- By Laurien Berenson
- c. 2018, Kensington
- $26, $28.95 Canada; 304 pages
The buckle on the collar is fastened tightly. It’s not foolproof, but it’s the best way you know to protect your dog. Add to that collar a leash with you at the other end, and Doggo isn’t going anywhere without you. But in “Ruff Justice,” the new whodunit by Laurien Berenson, a collar and a lead won’t protect anyone from murder.
Thirteen-year-old Davey had high hopes.
His dog, Augie, was just a few points away from Champion and it had to happen that weekend. It had to. After all, as Davey’s mom, Melanie Travis knew, showing Standard Poodles was practically a family tradition and Davey was a natural in the ring.
But adding points toward Augie’s Champion status wasn’t the only remarkable thing that happened that weekend. Though dog shows were usually social events mostly among friends, someone else thought differently and strangled Jasmine Crane, local artist and regular exhibitor.
But there was more: Abby Burke, sister of well-regarded dog-sitter, Amanda, came to Melanie’s Aunt Peg’s house, looking for Amanda, who was missing. Melanie agreed to help; she was good at that sort of thing, and when she learned that Amanda had rented an apartment from Jasmine, well, there were just too many coincidences.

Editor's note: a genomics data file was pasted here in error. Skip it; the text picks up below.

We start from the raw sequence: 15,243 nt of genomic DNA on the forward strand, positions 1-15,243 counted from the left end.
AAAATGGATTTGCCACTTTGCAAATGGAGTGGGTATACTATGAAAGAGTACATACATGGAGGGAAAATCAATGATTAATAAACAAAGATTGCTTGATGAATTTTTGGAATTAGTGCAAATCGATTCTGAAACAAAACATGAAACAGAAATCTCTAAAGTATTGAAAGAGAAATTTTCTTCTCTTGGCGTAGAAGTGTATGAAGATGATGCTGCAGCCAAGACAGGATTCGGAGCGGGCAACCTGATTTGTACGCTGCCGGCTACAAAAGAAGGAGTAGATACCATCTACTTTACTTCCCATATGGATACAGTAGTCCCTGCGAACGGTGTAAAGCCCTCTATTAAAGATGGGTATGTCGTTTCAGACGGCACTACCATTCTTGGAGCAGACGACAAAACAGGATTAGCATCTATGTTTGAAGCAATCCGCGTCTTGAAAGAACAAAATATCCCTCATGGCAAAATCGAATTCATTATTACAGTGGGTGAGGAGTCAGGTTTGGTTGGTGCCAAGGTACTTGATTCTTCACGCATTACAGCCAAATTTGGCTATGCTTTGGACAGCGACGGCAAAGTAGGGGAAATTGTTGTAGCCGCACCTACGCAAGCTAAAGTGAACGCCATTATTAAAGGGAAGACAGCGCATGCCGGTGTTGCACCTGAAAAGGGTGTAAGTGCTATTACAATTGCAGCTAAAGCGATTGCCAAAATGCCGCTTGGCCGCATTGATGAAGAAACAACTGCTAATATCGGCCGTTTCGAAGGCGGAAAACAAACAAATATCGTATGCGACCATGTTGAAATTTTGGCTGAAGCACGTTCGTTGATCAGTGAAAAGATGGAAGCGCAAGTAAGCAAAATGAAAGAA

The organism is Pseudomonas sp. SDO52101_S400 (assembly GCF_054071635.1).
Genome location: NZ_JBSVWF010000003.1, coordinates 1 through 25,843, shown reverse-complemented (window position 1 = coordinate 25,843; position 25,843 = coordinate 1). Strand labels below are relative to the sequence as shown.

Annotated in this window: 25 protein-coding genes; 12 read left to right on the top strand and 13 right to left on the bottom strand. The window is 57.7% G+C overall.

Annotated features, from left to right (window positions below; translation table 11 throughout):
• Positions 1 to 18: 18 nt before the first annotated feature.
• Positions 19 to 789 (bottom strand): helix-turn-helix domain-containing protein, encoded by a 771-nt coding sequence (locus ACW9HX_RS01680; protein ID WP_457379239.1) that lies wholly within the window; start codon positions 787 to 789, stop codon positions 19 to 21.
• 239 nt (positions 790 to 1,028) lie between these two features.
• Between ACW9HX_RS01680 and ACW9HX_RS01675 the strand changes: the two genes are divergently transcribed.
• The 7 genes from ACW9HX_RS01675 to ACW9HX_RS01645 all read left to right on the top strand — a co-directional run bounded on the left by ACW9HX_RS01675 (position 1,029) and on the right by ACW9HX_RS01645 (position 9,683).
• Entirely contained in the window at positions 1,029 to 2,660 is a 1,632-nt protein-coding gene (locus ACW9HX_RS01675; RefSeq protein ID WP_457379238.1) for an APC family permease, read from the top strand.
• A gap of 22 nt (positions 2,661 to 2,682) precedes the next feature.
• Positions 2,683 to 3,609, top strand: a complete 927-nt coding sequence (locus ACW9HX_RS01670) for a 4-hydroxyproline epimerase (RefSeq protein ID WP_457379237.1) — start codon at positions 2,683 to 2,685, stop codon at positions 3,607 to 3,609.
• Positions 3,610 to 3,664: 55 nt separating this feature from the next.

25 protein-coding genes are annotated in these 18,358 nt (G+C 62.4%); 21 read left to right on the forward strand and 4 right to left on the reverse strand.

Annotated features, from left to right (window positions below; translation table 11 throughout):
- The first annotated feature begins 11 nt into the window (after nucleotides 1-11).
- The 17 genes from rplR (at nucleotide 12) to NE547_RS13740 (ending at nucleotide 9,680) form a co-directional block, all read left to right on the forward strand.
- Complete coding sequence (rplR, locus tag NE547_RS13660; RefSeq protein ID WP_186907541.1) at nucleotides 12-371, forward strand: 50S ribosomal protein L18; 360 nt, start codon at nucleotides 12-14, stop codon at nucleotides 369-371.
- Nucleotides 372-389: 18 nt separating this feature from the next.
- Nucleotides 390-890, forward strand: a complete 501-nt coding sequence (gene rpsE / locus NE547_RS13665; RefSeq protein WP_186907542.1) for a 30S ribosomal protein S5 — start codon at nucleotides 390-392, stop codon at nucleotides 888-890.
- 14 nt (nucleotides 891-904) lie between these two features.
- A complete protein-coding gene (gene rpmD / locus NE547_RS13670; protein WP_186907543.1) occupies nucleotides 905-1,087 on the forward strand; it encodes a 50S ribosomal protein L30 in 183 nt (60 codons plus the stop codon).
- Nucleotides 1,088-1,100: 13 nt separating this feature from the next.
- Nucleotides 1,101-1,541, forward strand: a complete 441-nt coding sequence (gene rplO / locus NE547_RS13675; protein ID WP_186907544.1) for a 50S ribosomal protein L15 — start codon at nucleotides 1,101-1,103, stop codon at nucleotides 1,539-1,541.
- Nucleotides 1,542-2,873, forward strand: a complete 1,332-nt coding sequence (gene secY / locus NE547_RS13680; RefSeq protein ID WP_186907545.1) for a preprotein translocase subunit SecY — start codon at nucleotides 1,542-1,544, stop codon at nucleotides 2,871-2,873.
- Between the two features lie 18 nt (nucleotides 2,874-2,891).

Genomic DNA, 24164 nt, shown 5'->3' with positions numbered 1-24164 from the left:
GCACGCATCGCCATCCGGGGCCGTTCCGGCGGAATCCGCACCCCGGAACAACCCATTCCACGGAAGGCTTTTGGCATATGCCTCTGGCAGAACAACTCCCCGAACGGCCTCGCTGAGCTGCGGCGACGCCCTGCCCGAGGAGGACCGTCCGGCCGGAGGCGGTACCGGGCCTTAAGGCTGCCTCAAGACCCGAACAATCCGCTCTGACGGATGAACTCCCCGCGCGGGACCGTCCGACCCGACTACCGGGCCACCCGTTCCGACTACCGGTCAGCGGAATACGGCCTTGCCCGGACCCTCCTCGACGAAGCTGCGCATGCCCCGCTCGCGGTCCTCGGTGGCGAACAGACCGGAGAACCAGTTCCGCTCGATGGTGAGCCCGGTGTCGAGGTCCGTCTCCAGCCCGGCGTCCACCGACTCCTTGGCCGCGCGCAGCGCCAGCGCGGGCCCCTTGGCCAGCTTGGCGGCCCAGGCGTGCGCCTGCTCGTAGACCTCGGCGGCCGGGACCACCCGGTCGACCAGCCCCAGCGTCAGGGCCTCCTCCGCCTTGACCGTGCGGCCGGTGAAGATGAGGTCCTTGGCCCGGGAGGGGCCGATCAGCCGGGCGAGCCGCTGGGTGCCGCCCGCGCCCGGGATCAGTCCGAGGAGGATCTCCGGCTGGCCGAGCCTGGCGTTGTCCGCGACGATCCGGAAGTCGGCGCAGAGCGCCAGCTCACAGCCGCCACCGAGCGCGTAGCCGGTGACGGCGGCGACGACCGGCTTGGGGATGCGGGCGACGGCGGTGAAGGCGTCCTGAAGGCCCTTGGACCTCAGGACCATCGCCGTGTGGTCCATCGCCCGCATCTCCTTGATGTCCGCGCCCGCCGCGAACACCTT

Amanda, as it turned out, had a boyfriend, Rick, and he was one truly awful human being. Then again, Jasmine was no sweetheart: having pilfered husbands as well as jewelry and expensive artwork, she was a thief of the highest magnitude. Was Jasmine having an affair with Rick – and if not, could Amanda be afraid of him somehow? And then there was Jasmine’s supposed friend, Sadie, who liked dogs much more than she liked people and who almost refused to speak to Melanie unless Melanie brought her poodle, Faith, along. Sadie was eccentric, to say the least.
As Melanie poked around and asked questions, nobody within dog show circles was willing to point any fingers but it was obvious that Jasmine was nobody’s favorite person. She was demanding, conniving, and few were sorry to learn that she was gone – but who would have reason enough to kill her?
Uncomplicated. That’s how you want your reading at this time in the year, heading into back-to-school, done with vacations, sliding into fall. You want something not-too-intricate. You want “Ruff Justice.”
For so many reasons, “Ruff Justice” may be perfect for you: this mystery doesn’t have car chases or sniper’s bullets. No international spy stuff, no violence and only a small handful of the most minor of swear words. Yes, author Laurien Berenson packs a lot of characters into her story but overall, this is an easy book that doesn’t take a thousand watts of brain-power to read or enjoy.
Pick-it-up-and-put-it-down easy. Just right for late summer.
Be aware that a basic knowledge of the dog show industry will help in enjoying this book but don’t fret if you haven’t got it. There are enough clues in this mystery to help even a neophyte catch up quick, which makes “Ruff Justice” a book anyone should collar.
The Bookworm is Terri Schlichenmeyer. She has been reading since she was 3 years old and never goes anywhere without a book. Terri lives on a hill in Wisconsin with two dogs and 11,000 books.